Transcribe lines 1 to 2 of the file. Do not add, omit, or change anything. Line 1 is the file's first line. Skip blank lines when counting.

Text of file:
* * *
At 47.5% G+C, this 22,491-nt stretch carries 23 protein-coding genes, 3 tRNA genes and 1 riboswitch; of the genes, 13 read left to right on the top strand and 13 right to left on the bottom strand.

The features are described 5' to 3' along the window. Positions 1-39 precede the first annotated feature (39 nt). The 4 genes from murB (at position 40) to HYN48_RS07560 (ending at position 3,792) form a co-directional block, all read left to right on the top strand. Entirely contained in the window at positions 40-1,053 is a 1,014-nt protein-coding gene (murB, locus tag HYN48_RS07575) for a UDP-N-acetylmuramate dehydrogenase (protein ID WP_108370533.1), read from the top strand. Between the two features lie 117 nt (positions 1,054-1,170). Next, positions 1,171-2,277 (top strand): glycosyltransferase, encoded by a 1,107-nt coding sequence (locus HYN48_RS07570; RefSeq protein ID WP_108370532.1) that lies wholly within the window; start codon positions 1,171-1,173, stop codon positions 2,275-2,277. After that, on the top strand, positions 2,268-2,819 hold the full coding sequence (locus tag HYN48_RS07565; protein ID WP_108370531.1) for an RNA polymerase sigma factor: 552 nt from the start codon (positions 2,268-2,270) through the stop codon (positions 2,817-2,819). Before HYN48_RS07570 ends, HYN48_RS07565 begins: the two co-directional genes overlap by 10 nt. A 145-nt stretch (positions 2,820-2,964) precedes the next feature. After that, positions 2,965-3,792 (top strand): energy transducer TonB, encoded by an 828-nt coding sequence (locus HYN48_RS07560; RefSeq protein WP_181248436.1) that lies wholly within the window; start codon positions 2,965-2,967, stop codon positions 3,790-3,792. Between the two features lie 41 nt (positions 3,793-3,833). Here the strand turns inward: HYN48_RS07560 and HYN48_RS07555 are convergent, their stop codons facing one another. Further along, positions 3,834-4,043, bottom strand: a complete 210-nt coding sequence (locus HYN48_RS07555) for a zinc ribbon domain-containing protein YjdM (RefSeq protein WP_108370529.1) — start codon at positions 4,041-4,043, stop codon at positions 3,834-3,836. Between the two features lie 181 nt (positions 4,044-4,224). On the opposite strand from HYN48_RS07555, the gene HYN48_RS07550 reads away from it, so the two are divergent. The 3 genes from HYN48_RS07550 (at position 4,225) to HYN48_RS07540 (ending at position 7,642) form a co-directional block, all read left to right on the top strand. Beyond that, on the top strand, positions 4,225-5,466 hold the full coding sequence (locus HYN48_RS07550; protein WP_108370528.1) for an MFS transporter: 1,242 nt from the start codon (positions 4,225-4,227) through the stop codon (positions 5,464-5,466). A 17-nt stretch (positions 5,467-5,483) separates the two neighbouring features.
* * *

At 47.5% G+C, this 22,491-nt stretch carries 23 protein-coding genes, 3 tRNA genes and 1 riboswitch; of the genes, 13 read left to right on the top strand and 13 right to left on the bottom strand.

The features are described 5' to 3' along the window. Positions 1-39 precede the first annotated feature (39 nt). The 4 genes from murB (at position 40) to HYN48_RS07560 (ending at position 3,792) form a co-directional block, all read left to right on the top strand. Entirely contained in the window at positions 40-1,053 is a 1,014-nt protein-coding gene (murB, locus tag HYN48_RS07575) for a UDP-N-acetylmuramate dehydrogenase (protein ID WP_108370533.1), read from the top strand. Between the two features lie 117 nt (positions 1,054-1,170). Next, positions 1,171-2,277 (top strand): glycosyltransferase, encoded by a 1,107-nt coding sequence (locus HYN48_RS07570; RefSeq protein ID WP_108370532.1) that lies wholly within the window; start codon positions 1,171-1,173, stop codon positions 2,275-2,277. After that, on the top strand, positions 2,268-2,819 hold the full coding sequence (locus tag HYN48_RS07565; protein ID WP_108370531.1) for an RNA polymerase sigma factor: 552 nt from the start codon (positions 2,268-2,270) through the stop codon (positions 2,817-2,819). Before HYN48_RS07570 ends, HYN48_RS07565 begins: the two co-directional genes overlap by 10 nt. A 145-nt stretch (positions 2,820-2,964) precedes the next feature. After that, positions 2,965-3,792 (top strand): energy transducer TonB, encoded by an 828-nt coding sequence (locus HYN48_RS07560; RefSeq protein WP_181248436.1) that lies wholly within the window; start codon positions 2,965-2,967, stop codon positions 3,790-3,792. Between the two features lie 41 nt (positions 3,793-3,833). Here the strand turns inward: HYN48_RS07560 and HYN48_RS07555 are convergent, their stop codons facing one another. Further along, positions 3,834-4,043, bottom strand: a complete 210-nt coding sequence (locus HYN48_RS07555) for a zinc ribbon domain-containing protein YjdM (RefSeq protein WP_108370529.1) — start codon at positions 4,041-4,043, stop codon at positions 3,834-3,836. Between the two features lie 181 nt (positions 4,044-4,224). On the opposite strand from HYN48_RS07555, the gene HYN48_RS07550 reads away from it, so the two are divergent. The 3 genes from HYN48_RS07550 (at position 4,225) to HYN48_RS07540 (ending at position 7,642) form a co-directional block, all read left to right on the top strand. Beyond that, on the top strand, positions 4,225-5,466 hold the full coding sequence (locus HYN48_RS07550; protein WP_108370528.1) for an MFS transporter: 1,242 nt from the start codon (positions 4,225-4,227) through the stop codon (positions 5,464-5,466). A 17-nt stretch (positions 5,467-5,483) separates the two neighbouring features.